Children giving birth to their parents: towards duty-rights theory of human rights?

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Dragusin, Nicolae
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The work that I propose with the intention of getting the master degree in human rights and democratisation seeks to explore some of the mysterious concepts that are used in the theories of rights, in the international declarations, more and more in the constitutional provisions of the states and even in decisions made by courts: future generations. Precisely, the paper aims at locating the concept of future generations in the human rights theory. For it intends to address questions whether future generations do have rights and whether we do owe them anything. The paper argues that future generations do have rights but a special form which is in rem rights. They entail an imperfect obligation or moral duty on us. The first and foremost duty that we owe them is a duty of justice. Additionally, the paper addresses the question of the relation between rights and justice arguing that justice alongside with liberty and correlativity is the third condition of rights. Accomplishing these aims, indirectly the paper explores the so-called third generation of human rights or “solidarity rights” (the right to a proper environment, the right to development). Hence, arguably the emergence of the third generation of human rights occurs in the context of the discussion about the future generations. As regards the method, the paper explores these puzzling features from a historical, philosophical and legal angle. The first one aims at explaining the emergence of future generations as reason for environmental rights and justice. The second one aims at justifying the content and of it. The third one aims at linking the previous two in order to get closer to the points to be argued. It is a novel and perhaps useful approach as long as it has not been yet done by any of the E.Ma students so far (at least according to author’s research) and insofar as it poses significant theoretical and practical challenges for at least the theory of human rights.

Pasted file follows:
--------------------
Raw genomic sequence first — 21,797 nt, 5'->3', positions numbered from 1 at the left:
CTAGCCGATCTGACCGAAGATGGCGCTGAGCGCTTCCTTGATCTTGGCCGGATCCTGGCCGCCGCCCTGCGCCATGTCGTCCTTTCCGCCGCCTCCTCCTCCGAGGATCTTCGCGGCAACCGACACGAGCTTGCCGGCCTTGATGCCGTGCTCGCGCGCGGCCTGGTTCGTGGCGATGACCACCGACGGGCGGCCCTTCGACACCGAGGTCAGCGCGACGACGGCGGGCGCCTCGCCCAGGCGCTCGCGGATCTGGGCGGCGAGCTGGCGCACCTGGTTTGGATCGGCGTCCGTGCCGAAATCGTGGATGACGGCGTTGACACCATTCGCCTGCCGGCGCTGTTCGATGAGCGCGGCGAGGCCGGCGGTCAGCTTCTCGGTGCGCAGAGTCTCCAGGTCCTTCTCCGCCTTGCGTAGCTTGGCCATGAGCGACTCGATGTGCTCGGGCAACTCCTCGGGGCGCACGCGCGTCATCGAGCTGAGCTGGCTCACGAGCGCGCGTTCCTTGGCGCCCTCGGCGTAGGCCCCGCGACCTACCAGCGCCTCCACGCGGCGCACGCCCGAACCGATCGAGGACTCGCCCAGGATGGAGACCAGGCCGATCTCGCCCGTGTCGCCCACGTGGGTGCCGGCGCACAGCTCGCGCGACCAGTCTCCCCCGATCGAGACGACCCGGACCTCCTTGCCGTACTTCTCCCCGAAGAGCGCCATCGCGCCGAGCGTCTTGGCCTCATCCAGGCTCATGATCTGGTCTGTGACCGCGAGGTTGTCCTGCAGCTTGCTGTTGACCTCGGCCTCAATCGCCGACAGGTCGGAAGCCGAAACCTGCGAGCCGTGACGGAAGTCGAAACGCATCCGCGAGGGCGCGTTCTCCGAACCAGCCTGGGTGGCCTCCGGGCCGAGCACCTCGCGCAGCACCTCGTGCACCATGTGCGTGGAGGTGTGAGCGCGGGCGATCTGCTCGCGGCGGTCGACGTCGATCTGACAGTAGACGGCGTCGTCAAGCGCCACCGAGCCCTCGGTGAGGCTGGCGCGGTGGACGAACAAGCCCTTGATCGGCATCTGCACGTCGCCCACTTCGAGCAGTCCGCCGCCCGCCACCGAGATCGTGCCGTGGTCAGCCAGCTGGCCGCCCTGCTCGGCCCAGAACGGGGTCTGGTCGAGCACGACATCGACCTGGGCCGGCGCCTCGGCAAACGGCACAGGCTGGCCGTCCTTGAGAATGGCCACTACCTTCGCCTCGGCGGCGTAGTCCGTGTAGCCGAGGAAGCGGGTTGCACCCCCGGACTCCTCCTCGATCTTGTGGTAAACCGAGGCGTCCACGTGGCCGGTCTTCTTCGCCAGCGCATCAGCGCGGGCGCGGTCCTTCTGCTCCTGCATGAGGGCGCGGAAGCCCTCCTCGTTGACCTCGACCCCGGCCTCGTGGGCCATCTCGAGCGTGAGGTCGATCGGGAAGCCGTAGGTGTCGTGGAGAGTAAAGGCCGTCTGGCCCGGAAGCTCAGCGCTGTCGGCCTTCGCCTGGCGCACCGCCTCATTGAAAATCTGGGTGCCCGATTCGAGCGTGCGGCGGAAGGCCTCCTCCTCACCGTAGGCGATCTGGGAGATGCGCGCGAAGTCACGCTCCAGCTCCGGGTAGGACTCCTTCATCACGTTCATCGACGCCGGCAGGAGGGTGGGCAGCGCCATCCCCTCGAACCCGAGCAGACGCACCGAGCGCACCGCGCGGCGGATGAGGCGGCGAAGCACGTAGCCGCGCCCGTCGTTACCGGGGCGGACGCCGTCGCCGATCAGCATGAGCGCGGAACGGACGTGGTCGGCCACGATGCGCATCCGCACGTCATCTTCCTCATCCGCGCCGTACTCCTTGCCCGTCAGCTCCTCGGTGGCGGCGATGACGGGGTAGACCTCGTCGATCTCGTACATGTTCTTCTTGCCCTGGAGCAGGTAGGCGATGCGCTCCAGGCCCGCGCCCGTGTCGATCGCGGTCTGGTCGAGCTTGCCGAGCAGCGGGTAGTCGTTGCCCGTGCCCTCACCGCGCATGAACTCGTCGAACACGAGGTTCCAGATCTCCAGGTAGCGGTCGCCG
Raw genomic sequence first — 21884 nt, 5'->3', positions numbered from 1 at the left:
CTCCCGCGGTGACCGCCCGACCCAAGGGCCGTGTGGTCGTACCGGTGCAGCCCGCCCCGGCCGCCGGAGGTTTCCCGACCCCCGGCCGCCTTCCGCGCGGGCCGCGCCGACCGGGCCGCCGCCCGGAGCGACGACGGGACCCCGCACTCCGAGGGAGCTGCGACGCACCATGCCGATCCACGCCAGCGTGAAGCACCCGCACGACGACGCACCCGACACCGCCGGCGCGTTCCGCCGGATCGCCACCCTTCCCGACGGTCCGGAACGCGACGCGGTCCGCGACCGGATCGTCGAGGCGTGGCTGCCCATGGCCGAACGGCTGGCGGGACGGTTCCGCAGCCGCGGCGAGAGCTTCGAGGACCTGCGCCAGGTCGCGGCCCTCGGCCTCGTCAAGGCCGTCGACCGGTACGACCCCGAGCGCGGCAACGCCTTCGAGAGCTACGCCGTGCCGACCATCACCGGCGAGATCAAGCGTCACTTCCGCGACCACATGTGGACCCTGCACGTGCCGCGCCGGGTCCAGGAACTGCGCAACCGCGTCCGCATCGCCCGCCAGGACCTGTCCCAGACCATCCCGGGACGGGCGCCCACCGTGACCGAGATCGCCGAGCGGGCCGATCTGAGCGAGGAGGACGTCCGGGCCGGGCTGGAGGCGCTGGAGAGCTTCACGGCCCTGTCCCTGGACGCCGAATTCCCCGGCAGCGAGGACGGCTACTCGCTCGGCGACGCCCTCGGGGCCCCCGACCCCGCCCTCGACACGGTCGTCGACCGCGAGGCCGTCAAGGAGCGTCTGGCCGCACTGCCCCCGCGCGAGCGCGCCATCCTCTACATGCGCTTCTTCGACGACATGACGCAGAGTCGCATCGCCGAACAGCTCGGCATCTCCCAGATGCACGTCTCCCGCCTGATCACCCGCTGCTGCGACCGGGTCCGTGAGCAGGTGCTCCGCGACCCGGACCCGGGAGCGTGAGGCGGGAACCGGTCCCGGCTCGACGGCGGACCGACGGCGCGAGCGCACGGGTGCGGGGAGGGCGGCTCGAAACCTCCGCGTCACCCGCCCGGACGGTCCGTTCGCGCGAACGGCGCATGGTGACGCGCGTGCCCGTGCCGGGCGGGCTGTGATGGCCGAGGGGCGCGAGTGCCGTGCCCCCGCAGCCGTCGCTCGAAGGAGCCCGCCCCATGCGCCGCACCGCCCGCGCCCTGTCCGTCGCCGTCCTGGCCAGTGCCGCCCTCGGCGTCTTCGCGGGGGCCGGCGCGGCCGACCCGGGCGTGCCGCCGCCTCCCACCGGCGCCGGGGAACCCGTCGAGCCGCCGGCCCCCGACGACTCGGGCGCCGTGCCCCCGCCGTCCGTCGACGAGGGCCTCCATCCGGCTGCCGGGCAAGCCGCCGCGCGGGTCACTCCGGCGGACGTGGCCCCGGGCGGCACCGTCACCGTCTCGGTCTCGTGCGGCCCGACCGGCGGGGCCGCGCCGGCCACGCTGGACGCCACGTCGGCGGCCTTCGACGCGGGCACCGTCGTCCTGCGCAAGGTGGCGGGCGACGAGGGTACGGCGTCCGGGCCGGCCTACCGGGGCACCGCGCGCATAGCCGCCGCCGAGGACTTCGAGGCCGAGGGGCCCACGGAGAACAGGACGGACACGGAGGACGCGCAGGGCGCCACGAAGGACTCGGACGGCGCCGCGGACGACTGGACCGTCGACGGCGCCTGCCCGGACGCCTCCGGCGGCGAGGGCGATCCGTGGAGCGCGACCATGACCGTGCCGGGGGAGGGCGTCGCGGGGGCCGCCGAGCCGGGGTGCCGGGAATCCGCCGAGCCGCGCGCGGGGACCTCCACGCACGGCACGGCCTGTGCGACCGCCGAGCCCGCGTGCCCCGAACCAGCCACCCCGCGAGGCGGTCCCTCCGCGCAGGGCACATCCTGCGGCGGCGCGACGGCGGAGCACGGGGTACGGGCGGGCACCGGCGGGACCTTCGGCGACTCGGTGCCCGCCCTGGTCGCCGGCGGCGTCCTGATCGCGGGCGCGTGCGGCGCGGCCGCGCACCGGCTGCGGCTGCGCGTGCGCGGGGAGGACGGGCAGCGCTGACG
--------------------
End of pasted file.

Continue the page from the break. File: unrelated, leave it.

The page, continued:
Second semester University: Uppsala University
children rights, human rights, justice